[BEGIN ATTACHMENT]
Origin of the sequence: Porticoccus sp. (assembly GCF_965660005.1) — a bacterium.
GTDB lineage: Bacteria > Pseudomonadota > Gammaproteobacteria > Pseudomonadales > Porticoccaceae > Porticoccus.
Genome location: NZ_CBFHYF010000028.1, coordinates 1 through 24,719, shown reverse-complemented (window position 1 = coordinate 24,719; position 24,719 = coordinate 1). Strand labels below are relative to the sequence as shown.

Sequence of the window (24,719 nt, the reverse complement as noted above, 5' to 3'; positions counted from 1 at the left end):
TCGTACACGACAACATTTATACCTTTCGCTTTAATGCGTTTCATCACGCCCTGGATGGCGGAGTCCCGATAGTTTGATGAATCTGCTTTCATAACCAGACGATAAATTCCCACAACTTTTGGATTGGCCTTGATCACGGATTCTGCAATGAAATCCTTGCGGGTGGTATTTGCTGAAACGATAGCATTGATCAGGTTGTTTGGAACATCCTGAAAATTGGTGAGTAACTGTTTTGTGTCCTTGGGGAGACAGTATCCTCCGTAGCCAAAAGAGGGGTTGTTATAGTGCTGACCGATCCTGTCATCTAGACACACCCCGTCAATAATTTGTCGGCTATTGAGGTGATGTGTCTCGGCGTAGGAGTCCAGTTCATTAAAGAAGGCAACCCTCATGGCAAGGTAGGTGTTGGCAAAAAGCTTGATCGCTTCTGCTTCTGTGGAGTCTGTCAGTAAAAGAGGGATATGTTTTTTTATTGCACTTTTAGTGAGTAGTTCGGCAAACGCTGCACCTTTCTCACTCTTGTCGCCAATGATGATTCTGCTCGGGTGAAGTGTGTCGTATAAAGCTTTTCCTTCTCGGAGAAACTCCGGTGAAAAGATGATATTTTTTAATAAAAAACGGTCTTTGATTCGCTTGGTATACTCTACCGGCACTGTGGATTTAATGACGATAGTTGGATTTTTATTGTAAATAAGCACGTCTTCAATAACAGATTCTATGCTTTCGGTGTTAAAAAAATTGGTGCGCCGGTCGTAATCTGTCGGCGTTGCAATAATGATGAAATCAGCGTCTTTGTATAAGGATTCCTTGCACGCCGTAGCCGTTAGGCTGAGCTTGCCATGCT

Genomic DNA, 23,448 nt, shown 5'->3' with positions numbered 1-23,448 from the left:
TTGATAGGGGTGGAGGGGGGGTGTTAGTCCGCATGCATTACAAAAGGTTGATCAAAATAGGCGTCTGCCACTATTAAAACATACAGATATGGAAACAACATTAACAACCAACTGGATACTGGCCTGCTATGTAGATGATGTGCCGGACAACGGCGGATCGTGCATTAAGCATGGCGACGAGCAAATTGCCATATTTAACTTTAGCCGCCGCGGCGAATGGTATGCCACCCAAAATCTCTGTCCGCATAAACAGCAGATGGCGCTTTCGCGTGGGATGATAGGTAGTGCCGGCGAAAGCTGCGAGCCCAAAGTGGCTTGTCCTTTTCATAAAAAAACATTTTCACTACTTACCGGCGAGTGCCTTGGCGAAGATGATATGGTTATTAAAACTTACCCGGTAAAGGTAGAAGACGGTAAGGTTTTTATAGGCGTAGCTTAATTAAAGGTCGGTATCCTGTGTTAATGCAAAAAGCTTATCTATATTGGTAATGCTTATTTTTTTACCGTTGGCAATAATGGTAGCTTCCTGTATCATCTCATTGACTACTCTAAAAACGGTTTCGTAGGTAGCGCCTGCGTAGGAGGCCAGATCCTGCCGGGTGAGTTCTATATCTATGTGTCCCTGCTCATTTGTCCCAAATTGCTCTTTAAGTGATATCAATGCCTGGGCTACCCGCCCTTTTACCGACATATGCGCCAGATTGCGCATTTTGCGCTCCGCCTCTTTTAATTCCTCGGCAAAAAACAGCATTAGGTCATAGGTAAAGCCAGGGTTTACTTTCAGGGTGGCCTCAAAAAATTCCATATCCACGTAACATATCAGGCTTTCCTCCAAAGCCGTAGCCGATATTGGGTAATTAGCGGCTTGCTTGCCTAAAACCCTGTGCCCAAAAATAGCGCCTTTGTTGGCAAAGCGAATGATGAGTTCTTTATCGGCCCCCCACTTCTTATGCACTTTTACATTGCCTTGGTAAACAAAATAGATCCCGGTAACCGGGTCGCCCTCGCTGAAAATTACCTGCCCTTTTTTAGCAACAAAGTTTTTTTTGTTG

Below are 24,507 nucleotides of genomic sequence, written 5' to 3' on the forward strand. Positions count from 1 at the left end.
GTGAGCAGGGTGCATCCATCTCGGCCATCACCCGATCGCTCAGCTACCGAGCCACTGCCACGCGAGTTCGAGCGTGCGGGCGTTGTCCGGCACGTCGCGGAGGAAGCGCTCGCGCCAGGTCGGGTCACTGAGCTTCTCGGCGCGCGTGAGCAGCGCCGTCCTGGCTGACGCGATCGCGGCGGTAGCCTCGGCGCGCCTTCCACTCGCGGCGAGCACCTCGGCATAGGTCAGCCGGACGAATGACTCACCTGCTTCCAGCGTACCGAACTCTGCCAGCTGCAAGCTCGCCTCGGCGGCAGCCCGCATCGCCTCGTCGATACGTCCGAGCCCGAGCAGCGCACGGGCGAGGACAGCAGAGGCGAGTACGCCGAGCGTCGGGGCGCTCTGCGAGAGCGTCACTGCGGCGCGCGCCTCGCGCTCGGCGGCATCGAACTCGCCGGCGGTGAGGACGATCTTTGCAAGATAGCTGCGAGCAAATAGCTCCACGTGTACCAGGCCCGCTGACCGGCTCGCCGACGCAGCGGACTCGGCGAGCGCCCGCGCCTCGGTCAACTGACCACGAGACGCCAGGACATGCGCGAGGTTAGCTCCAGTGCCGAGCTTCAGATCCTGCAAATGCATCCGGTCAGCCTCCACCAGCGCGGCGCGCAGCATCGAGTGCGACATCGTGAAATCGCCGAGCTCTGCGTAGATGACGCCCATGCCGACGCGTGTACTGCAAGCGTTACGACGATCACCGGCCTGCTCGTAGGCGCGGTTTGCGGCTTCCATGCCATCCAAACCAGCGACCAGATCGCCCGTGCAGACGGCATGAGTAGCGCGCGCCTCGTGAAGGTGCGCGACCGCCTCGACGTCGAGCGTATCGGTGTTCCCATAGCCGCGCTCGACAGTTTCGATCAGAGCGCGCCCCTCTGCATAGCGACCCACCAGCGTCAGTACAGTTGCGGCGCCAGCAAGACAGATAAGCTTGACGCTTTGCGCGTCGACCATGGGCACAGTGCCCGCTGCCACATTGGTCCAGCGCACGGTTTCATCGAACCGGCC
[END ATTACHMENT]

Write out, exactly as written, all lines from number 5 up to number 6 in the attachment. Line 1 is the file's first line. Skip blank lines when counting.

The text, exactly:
TCGTACACGACAACATTTATACCTTTCGCTTTAATGCGTTTCATCACGCCCTGGATGGCGGAGTCCCGATAGTTTGATGAATCTGCTTTCATAACCAGACGATAAATTCCCACAACTTTTGGATTGGCCTTGATCACGGATTCTGCAATGAAATCCTTGCGGGTGGTATTTGCTGAAACGATAGCATTGATCAGGTTGTTTGGAACATCCTGAAAATTGGTGAGTAACTGTTTTGTGTCCTTGGGGAGACAGTATCCTCCGTAGCCAAAAGAGGGGTTGTTATAGTGCTGACCGATCCTGTCATCTAGACACACCCCGTCAATAATTTGTCGGCTATTGAGGTGATGTGTCTCGGCGTAGGAGTCCAGTTCATTAAAGAAGGCAACCCTCATGGCAAGGTAGGTGTTGGCAAAAAGCTTGATCGCTTCTGCTTCTGTGGAGTCTGTCAGTAAAAGAGGGATATGTTTTTTTATTGCACTTTTAGTGAGTAGTTCGGCAAACGCTGCACCTTTCTCACTCTTGTCGCCAATGATGATTCTGCTCGGGTGAAGTGTGTCGTATAAAGCTTTTCCTTCTCGGAGAAACTCCGGTGAAAAGATGATATTTTTTAATAAAAAACGGTCTTTGATTCGCTTGGTATACTCTACCGGCACTGTGGATTTAATGACGATAGTTGGATTTTTATTGTAAATAAGCACGTCTTCAATAACAGATTCTATGCTTTCGGTGTTAAAAAAATTGGTGCGCCGGTCGTAATCTGTCGGCGTTGCAATAATGATGAAATCAGCGTCTTTGTATAAGGATTCCTTGCACGCCGTAGCCGTTAGGCTGAGCTTGCCATGCT

Genomic DNA, 23,448 nt, shown 5'->3' with positions numbered 1-23,448 from the left: